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CDC To Study Links Between PFAS and COVID-19

The Environmental Protection Agency signaled this year that it is considering setting a safety limit for PFAS in drinking water.
The Environmental Protection Agency signaled this year that it is considering setting a safety limit for PFAS in drinking water.

An agency within the Centers for Disease Control and Prevention will conduct a nationwide study to examine the correlation between exposure to various man-made chemicals and COVID-19.

The study will look for a link between the level of the toxic chemical compounds in someone's blood and how vulnerable that person is to viral illnesses like COVID-19.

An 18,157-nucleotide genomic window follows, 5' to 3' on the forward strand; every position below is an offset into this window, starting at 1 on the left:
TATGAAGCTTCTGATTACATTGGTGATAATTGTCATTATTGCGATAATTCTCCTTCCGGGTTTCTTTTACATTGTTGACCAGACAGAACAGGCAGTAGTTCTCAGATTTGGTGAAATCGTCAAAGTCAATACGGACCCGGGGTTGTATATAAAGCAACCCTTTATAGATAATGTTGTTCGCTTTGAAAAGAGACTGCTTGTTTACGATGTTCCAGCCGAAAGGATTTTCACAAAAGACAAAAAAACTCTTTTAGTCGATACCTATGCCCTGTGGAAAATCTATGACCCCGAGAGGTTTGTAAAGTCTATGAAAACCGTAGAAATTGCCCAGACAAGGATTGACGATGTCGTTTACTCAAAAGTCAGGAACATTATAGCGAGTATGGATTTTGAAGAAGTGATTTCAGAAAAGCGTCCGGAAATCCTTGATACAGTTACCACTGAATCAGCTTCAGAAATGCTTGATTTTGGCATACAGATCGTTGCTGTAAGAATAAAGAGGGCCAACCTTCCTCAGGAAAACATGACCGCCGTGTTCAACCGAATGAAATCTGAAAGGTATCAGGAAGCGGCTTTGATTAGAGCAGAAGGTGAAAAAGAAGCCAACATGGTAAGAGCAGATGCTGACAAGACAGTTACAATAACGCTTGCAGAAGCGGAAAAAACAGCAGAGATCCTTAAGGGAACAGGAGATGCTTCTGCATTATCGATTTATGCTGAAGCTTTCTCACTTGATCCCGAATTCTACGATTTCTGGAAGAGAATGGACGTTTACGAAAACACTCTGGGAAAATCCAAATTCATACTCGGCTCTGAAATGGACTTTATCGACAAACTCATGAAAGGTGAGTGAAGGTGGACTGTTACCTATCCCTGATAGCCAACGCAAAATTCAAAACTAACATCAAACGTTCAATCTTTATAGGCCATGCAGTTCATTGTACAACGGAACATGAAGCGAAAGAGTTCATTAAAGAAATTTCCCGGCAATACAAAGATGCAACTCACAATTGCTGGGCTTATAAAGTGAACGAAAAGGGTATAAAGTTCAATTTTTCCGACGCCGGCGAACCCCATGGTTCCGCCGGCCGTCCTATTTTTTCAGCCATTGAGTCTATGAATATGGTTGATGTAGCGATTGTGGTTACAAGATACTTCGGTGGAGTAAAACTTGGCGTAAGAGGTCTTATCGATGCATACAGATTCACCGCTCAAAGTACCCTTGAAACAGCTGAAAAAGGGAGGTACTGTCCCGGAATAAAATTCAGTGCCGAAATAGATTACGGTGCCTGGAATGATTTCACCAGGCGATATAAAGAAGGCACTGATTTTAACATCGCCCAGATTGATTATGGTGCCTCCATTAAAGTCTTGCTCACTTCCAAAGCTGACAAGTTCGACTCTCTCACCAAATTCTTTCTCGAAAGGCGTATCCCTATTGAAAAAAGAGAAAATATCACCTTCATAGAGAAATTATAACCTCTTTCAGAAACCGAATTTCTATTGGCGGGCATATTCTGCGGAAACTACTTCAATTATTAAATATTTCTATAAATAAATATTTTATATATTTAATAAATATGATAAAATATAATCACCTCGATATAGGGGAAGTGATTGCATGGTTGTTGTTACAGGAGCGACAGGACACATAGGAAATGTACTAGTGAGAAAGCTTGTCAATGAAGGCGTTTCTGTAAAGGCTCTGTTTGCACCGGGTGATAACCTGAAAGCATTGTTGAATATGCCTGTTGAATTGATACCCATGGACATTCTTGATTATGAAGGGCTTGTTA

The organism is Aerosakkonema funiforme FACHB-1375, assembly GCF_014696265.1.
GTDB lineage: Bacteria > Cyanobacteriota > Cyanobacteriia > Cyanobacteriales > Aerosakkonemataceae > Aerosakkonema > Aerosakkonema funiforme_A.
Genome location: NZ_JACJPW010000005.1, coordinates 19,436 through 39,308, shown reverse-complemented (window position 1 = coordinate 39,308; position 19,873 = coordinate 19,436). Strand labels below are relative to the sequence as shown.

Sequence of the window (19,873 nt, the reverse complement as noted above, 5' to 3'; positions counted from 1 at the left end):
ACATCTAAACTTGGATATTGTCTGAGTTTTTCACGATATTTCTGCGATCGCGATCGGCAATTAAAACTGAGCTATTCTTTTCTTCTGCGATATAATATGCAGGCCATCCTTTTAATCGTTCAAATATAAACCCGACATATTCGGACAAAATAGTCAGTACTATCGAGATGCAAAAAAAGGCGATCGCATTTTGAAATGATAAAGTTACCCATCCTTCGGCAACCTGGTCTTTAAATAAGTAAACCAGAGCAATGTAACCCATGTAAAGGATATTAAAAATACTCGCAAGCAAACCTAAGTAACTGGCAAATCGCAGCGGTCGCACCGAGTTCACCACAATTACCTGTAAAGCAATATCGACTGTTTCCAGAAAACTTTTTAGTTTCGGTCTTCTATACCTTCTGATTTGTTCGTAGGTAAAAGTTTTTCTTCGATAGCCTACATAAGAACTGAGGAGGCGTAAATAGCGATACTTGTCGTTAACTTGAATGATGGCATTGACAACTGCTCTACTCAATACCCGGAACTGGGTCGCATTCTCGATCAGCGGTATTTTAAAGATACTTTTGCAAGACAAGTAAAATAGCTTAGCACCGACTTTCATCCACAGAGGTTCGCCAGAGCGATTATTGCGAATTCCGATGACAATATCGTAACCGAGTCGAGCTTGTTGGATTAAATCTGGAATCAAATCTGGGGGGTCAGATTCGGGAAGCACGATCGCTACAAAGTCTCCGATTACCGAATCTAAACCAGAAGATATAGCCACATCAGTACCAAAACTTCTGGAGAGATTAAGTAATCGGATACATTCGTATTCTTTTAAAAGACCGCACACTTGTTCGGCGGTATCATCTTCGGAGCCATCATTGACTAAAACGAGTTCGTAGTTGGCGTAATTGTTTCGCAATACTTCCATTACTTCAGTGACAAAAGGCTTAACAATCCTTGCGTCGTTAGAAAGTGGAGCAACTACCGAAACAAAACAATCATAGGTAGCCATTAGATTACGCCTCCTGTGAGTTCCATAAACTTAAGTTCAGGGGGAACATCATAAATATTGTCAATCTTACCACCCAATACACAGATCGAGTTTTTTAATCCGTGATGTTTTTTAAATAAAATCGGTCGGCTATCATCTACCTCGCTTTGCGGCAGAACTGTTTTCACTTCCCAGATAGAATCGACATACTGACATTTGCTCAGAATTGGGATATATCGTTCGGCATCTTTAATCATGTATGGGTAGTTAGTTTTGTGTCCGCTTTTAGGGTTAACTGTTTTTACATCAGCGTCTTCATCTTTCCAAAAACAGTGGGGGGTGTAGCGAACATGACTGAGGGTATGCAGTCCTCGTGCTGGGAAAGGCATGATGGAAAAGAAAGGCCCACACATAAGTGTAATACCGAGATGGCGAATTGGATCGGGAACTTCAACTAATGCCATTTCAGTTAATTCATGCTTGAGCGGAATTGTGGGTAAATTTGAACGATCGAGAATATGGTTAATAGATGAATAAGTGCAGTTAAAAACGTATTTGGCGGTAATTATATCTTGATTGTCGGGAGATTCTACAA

Jamie Dewitt researches the effects of PFAS on the immune system at East Carolina University. She says there's worry for communities in North Carolina where drinking water has been contaminated.

Jamie DeWitt
ECU
Jamie DeWitt is a researcher at East Carolina University

"Because we're in the midst of a global pandemic that requires really well working immune systems, people are concerned about their exposure because one the health effects that we know has been linked to PFAS exposure is a depressed ability of the immune system," she said. "It's unfortunate that we're in the midst of a global pandemic, but it does provide an opportunity to scientists to really make those linkages between exposures and a real time disease occurrence."

Last fall a study found some Pittsboro residents with PFAS levels in their blood two to five times higher than the general U.S. population. The contaminated Haw River is the source of drinking water for Pittsboro.

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